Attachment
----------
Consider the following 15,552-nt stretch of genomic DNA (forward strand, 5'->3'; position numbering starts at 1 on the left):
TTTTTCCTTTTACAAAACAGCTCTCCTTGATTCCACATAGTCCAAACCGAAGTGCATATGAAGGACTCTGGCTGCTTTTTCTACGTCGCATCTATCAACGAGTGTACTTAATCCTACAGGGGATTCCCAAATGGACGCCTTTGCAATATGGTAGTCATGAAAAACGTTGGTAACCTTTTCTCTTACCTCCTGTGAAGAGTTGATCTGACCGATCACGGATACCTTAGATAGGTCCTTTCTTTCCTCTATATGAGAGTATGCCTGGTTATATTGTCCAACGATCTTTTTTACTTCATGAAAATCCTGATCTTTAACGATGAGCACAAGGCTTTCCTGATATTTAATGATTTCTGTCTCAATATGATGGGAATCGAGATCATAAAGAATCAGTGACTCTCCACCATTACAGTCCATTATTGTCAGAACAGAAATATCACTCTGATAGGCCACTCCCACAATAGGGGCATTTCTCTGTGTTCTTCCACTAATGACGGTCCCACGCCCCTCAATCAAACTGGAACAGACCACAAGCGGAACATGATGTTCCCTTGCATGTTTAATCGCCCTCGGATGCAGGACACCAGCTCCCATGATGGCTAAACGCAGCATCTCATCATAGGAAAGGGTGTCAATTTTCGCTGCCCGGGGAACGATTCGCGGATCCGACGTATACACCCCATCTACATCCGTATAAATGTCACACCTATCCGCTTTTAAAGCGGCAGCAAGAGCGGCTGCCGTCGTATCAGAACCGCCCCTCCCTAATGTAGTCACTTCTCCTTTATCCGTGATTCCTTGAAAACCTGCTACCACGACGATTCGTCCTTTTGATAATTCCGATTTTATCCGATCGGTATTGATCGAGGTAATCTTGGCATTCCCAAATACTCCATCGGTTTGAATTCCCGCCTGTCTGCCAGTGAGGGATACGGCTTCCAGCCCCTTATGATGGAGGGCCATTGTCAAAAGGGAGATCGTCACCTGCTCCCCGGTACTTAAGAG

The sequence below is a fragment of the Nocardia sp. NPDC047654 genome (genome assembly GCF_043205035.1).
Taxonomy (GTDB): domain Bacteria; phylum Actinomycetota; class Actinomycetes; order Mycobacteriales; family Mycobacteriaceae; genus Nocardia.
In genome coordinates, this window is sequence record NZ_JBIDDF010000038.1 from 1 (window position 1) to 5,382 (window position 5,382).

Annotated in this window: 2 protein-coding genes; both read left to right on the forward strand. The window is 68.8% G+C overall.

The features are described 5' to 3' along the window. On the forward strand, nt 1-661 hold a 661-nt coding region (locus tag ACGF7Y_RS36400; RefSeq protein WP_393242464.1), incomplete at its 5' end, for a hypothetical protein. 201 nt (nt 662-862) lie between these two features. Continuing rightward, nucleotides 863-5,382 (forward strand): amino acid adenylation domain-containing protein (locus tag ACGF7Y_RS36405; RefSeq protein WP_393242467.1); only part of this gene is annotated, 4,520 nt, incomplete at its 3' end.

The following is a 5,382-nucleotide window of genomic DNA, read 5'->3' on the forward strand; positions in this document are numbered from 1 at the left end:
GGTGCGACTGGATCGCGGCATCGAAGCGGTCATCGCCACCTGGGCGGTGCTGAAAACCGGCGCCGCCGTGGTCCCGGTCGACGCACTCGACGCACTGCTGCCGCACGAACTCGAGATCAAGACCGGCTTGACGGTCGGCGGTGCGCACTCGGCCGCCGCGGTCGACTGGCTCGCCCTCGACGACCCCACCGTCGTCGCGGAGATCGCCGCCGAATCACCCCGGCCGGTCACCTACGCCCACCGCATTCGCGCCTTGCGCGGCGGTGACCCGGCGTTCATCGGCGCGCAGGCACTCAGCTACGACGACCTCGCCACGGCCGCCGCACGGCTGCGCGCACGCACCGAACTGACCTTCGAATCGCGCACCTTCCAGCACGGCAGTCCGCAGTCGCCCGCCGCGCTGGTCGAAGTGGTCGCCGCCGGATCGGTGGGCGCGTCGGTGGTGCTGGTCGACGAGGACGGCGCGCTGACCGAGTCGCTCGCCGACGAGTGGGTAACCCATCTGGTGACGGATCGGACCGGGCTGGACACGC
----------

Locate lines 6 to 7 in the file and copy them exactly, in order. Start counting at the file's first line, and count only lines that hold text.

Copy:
Annotated in this window: 2 protein-coding genes; both read left to right on the forward strand. The window is 68.8% G+C overall.

The features are described 5' to 3' along the window. On the forward strand, nt 1-661 hold a 661-nt coding region (locus tag ACGF7Y_RS36400; RefSeq protein WP_393242464.1), incomplete at its 5' end, for a hypothetical protein. 201 nt (nt 662-862) lie between these two features. Continuing rightward, nucleotides 863-5,382 (forward strand): amino acid adenylation domain-containing protein (locus tag ACGF7Y_RS36405; RefSeq protein WP_393242467.1); only part of this gene is annotated, 4,520 nt, incomplete at its 3' end.